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Here is how to calculate your refunds effectively:

As an example, we’ll say that your payment protection insurance costs about £3000. This is about 25% the value of a £20,000 loan. While this is not true in all cases, this serves as a good starting point.

But that’s just the value of PPI itself. It is refundable but that’s not all you should get.

Your PPI gets an annual percentage rate increase. APRs usually go around 7% to 7.9% yearly. If one calculates the 7.9% of £3000, you have about £395 increasing in your repayments per year.

If you have a PPI policy that ends in repayment within five years, you would have reached about £1975 in total APR. You could add that on top of the £3000 you could refund from your bank.

Lastly, you are also owed at least 8% compensation. PPI compensation — as this is known — is to help you reverse the troubles caused by PPI against yourself. This is calculated with your PPI’s base value.

Adding everything:

You have a £3000 PPI

Plus, you have a £1975 APR total for five years.

Plus, you have 8% compensation from PPI, which based on this example is equivalent to £158.

£3000+ £1975 + £158 = £5133.

Getting Back All Your PPI Refunds

Every PPI claims manager understands that each PPI case is unique. Local news say that consumers can get an average of £3,500 per PPI mis-sold by their bank.

The truth of the matter is that there’s more than £3,500 for consumers who understand they incurred some additional expenses because of PPI.

Here are three steps to help you get back all your PPI refunds.

Know If You’re Entitled

Any consumer who knows that PPI was attached to any financing they applied and it had bank approval is mis-sold payment protection insurance.

If you’re mis-sold PPI, you are entitled for compensation.

If you’re not sure, check your full credit history. This allows you to read through the report nad find every type of financing you’ve ever had.

This allows you to see if you have taken out any PPI that you don’t know of.

Prepare The Paperwork

Consumers have to prove they purchased the insurance policy. Repayments and billing statements will often do the trick when it comes to paperwork.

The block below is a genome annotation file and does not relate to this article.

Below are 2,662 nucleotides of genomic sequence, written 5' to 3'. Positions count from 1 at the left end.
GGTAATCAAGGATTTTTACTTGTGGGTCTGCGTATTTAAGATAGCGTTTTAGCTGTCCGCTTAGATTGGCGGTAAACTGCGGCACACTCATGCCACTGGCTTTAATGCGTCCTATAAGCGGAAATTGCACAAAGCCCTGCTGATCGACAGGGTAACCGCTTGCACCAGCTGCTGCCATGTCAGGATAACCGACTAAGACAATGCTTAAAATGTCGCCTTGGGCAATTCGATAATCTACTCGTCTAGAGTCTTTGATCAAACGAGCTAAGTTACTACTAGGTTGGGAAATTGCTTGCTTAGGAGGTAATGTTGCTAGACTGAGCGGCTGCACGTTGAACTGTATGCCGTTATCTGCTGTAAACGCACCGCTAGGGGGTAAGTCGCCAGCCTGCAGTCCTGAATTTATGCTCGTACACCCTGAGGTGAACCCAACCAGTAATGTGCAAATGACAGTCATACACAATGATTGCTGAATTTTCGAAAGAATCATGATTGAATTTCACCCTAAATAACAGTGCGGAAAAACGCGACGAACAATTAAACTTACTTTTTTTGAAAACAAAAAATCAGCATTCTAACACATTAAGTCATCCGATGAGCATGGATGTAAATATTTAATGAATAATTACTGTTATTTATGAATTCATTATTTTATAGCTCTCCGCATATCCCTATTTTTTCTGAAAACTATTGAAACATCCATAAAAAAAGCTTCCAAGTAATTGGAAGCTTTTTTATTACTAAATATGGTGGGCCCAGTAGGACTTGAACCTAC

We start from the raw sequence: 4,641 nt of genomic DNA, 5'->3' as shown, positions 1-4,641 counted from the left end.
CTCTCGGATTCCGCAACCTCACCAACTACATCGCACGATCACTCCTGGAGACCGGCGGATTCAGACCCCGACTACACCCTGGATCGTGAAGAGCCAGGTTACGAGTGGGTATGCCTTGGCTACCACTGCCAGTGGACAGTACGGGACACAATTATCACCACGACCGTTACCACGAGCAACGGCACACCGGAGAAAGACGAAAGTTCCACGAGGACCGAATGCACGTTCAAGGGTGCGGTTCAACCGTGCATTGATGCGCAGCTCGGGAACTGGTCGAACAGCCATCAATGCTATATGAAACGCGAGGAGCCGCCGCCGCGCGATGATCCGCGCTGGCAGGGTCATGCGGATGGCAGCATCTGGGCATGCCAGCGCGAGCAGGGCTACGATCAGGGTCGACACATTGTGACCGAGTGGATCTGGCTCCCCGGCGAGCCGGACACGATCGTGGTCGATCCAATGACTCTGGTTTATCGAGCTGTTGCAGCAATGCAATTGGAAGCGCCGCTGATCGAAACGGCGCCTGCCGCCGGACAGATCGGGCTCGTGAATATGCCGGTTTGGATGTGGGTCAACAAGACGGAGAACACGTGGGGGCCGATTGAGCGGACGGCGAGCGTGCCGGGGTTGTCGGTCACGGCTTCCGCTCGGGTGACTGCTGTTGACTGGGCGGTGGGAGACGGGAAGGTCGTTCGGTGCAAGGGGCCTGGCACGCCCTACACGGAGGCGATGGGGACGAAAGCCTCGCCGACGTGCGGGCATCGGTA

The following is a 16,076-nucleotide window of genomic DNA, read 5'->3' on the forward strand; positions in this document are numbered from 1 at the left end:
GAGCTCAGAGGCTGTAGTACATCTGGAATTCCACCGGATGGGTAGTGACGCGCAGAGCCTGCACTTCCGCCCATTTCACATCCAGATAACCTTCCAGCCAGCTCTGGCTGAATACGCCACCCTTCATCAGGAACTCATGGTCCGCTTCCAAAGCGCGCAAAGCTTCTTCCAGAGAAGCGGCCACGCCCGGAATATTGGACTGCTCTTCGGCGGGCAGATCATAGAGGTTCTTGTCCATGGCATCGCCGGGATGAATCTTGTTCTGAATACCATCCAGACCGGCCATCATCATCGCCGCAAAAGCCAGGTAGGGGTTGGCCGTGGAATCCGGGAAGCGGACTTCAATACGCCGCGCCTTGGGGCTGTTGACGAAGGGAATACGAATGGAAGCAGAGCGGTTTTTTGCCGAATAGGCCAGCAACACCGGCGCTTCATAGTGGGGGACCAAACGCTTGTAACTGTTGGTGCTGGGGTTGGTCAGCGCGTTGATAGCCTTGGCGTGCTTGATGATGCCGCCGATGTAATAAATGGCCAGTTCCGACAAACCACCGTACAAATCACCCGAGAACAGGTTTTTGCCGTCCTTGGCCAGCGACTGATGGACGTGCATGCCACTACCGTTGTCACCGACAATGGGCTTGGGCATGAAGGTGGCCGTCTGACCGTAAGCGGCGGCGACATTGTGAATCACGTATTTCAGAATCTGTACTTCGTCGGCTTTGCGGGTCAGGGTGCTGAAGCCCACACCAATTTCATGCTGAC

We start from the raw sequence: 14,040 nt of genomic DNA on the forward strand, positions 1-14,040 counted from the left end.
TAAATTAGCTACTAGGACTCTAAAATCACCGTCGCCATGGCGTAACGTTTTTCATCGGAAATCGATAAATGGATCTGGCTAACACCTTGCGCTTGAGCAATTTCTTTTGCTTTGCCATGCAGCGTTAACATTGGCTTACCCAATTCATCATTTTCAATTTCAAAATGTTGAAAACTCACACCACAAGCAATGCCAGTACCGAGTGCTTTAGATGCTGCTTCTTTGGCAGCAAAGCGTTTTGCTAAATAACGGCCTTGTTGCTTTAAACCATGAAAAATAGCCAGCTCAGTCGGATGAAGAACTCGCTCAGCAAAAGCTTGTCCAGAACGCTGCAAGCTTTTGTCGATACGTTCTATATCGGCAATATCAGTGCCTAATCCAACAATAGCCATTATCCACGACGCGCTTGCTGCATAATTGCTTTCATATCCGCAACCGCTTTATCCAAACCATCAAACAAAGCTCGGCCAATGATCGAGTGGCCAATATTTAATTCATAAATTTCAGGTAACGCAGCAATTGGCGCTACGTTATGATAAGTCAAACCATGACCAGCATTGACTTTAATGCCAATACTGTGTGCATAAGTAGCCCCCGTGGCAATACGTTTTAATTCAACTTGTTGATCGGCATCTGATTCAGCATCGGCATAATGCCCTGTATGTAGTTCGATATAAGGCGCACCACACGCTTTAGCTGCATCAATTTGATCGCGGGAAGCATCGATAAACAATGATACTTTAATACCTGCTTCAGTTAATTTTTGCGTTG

Your original terms and condition coupled with your reason for ineligibility (such as medical certificate or discharge certification document dated before the purchase) can help you prove you were mis-sold PPI.

The Lack of Paperwork and Length of Claims

Consumers raise the lack of paperwork and the length of time to create a claim as primary issues that hamper their success in dealing with payment protection insurance.

The truth of the matter is simple — no win no fee claims management companies have special arrangements with banks that allow you to use data access requests.

This allows consumers to peek beyond the normal six-year limit banks impose on consumer documents.

The length of time to claim at this point is irrelevant if you’re using a PPI claims company. They can handle the forwarding and re-forwarding of your PPI complaint effectively.

How To Claim Back PPI When You Lack Paperwork

How does a consumer know they were mis-sold PPI?

A quick call to the bank asking if they are one of the possible mis-sold consumers would confirm it.

Another way is to remember whether their bank representative handling their insurance purchase or financing application told them PPI was optional or they could choose an insurer that would have a product suited for them.

To prove both, you’ll need paperwork. Without paperwork, your claims would be unsatisfactory.

But did you know you could claim PPI without paperwork?

Did you know that most consumers could not make a claim because they lack their paperwork? You may be one of them and this is your chance to succeed.

Banks offer a service called the data access request. This allows consumers to request for information that dates back to more than six years from 2016.

Loans, credit cards and other financing made from 2010 will still have their information preserved. But consumers may have to pay an additional fee of £10 per request.

Some claims management companies have tie-ups with banks that allow them to use the data access request to effectively see whether the prospective consumer could lodge a formal refund claim to their bank.

CMCs can also help them in case banks refuse their claim and they need to re-submit their claim to the Financial Ombudsman Service.